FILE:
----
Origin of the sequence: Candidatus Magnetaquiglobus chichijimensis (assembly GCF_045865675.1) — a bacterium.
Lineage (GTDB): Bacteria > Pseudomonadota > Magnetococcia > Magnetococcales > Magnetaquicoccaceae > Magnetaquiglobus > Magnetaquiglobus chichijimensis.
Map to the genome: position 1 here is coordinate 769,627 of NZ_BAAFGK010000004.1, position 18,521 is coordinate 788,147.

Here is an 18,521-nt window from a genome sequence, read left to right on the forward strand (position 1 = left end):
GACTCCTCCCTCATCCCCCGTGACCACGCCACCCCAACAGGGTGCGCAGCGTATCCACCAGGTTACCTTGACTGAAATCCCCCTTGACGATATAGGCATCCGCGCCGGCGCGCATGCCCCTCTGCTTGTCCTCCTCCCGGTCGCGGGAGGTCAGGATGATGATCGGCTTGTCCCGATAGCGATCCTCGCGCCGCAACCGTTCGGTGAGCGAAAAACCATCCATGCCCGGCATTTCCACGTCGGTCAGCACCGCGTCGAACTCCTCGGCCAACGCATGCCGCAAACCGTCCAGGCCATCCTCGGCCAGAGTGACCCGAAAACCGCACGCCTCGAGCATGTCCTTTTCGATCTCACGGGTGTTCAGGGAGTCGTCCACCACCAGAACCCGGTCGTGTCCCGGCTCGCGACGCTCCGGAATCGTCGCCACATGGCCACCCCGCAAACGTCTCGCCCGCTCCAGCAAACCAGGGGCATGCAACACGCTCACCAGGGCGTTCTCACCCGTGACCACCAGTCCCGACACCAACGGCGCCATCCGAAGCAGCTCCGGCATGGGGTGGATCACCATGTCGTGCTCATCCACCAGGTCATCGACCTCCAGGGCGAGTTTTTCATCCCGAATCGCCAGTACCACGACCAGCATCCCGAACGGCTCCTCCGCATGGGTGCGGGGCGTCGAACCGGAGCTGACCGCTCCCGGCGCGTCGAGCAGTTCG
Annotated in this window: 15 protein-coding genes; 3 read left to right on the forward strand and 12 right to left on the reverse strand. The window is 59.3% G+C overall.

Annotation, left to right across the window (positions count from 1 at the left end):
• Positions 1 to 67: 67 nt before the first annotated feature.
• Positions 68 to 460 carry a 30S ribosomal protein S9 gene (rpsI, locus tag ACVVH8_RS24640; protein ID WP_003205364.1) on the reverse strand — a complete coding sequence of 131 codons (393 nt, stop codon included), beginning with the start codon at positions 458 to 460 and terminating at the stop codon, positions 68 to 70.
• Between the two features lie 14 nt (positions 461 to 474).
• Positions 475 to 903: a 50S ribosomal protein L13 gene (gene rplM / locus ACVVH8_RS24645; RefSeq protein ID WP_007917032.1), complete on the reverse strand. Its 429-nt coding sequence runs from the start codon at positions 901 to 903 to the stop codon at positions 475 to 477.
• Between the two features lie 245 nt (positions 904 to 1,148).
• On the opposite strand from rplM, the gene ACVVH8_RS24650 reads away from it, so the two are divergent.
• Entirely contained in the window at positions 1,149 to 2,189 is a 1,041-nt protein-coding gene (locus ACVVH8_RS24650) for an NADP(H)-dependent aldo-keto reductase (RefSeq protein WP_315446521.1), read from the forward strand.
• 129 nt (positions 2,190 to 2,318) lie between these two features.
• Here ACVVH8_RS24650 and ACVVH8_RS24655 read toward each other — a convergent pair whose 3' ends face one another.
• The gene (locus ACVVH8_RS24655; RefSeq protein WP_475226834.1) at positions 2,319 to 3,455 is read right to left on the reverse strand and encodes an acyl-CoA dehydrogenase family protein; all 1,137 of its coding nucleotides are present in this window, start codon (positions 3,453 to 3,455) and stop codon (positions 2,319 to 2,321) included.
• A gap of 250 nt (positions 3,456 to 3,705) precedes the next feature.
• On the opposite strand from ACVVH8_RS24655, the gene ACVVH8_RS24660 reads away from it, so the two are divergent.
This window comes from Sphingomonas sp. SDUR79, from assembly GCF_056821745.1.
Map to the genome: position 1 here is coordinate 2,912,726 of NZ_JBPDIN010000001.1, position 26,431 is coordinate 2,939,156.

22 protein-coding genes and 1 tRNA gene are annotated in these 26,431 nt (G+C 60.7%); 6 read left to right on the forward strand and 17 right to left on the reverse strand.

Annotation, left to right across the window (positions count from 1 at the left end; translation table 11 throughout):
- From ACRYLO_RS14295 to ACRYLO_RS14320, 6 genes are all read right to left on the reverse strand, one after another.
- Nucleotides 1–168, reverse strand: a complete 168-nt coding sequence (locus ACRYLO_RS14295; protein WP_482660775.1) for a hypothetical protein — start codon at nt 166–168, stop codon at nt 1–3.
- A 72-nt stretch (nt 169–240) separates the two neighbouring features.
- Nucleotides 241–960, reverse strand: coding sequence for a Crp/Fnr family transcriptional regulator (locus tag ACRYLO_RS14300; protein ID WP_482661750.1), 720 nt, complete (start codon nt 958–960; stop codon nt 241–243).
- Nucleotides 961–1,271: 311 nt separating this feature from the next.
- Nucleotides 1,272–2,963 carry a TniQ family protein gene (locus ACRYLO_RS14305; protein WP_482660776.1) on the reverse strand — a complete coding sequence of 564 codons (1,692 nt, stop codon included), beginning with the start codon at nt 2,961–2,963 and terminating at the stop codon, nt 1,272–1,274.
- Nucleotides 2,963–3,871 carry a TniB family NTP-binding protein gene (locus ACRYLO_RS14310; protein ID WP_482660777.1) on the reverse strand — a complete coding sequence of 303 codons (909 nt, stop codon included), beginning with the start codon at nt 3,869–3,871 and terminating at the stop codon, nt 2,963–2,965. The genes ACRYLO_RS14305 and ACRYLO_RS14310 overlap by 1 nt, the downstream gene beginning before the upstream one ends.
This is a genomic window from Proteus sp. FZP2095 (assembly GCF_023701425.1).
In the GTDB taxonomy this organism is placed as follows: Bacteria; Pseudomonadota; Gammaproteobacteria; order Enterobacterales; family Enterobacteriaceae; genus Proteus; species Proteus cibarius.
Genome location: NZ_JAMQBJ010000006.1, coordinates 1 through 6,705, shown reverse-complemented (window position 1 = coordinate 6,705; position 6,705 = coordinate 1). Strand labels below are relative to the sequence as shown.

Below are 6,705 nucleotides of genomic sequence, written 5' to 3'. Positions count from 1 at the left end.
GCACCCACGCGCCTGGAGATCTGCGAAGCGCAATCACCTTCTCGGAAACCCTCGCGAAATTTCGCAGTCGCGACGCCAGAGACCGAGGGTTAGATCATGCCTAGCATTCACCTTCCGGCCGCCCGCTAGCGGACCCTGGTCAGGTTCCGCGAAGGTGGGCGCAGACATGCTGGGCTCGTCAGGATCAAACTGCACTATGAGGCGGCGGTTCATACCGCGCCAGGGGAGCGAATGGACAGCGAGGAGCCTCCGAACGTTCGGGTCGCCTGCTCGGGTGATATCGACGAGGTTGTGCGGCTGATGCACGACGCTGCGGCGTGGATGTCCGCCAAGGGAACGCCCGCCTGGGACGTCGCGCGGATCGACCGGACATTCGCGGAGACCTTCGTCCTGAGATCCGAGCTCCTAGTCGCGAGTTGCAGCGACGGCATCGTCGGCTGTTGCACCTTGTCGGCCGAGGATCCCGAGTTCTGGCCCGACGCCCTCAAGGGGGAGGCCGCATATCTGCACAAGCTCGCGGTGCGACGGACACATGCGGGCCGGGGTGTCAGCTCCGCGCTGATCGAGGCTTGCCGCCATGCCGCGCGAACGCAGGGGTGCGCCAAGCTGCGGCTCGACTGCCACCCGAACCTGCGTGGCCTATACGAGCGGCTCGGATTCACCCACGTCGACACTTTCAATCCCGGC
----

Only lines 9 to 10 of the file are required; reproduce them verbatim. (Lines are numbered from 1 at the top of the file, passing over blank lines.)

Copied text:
• Positions 68 to 460 carry a 30S ribosomal protein S9 gene (rpsI, locus tag ACVVH8_RS24640; protein ID WP_003205364.1) on the reverse strand — a complete coding sequence of 131 codons (393 nt, stop codon included), beginning with the start codon at positions 458 to 460 and terminating at the stop codon, positions 68 to 70.
• Between the two features lie 14 nt (positions 461 to 474).